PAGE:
A sage for the age?
It is rare for a psychologist to be featured in the Sunday Times bestseller list, and to have been on that list for 26 consecutive weeks. Professor Jordan Peterson’s new book 12 Rules for Life: An Antidote for Chaos has sold over 100,000 copies in hardback, in the UK alone. Yet this Canadian psychologist’s has work has received only a couple of passing mentions in the pages of The Psychologist.
We both attended one of Peterson’s sell-out public lectures at the Hammersmith Odeon in London in May this year. During this visit to England he also appeared on a number of television and radio shows, as well as delivering a keynote lecture at the Oxford Union. He has a huge online following. Why, what is it that Jordan Peterson offers? In our opinion, he comes across as authoritative and knowledgeable, which may be why so many are drawn to him. He seems to put forward a form of certainty to many in an age of instability, or what he would call chaos. Yet his own discipline seems unable or unwilling to truly embrace him. While he is surrounded by controversy, largely concerning his views on male-female relations, this could make him a fascinating candidate for an interview in The Psychologist or a keynote address at the Society’s Annual Conference.
While some psychologists may disagree with Peterson’s approach, very few psychologists have a really significant media presence, or are capable of reaching such numbers. Maybe it’s time Psychology had a ‘superstar’ to boost its profile. Physics has Brian Cox, medicine has had people like Robert Winston. Is Jordan Peterson to be the spokesperson for a Psychology profession that wishes to engage with the world outside the laboratory? Or will someone else step forward to take up this mantle?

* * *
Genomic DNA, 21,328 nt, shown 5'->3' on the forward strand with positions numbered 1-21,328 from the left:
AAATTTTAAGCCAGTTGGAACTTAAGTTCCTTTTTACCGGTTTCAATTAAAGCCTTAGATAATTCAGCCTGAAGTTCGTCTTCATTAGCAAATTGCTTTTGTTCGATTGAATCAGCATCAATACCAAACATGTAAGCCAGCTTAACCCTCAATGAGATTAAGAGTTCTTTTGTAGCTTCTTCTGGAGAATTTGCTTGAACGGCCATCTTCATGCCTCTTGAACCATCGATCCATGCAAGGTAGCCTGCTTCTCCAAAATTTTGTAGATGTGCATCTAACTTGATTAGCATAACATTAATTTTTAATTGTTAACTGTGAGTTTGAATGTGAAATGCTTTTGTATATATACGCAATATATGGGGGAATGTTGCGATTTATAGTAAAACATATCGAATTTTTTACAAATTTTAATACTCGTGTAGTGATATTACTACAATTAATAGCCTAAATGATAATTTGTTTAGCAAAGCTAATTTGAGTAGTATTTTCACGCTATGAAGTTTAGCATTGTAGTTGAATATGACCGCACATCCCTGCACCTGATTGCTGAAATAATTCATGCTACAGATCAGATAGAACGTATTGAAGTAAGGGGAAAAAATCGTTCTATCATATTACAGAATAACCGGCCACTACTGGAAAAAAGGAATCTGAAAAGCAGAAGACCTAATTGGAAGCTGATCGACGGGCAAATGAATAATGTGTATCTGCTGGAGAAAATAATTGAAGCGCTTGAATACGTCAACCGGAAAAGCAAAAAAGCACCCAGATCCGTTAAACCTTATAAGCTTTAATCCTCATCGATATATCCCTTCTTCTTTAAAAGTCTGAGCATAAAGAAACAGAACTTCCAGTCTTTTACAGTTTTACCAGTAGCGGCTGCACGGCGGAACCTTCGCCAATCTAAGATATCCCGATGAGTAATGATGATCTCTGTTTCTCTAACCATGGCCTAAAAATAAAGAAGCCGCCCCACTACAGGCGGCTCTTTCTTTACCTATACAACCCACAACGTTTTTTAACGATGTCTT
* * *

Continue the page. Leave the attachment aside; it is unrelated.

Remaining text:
Professor Jerome Carson
University of Bolton
PhD candidate University of Bolton
Editor's note: Find us on Twitter for some interesting discussion on this letter (you can enter @psychmag Jordan Peterson in the Twitter search to find the tweet and much ensuing debate).
In summary, the reponse – particularly from professional psychologists – was a fairly resounding 'no he's not a sage for our age', and 'no psychology doesn't need superstars' (or in fact it already has many). Although some respondents supported Peterson or at least said they found his ideas and huge popularity intriguing, many more raised their concern that Peterson's career has veered into cherry-picking pseudoscience, that 'This kind of dialogue normalises vicious, hateful ideologies', or that this letter was somehow suggesting a British Psychological Society platform or endorsement, or serving as 'clickbait' (all accusations which I vigorously countered on Twitter).
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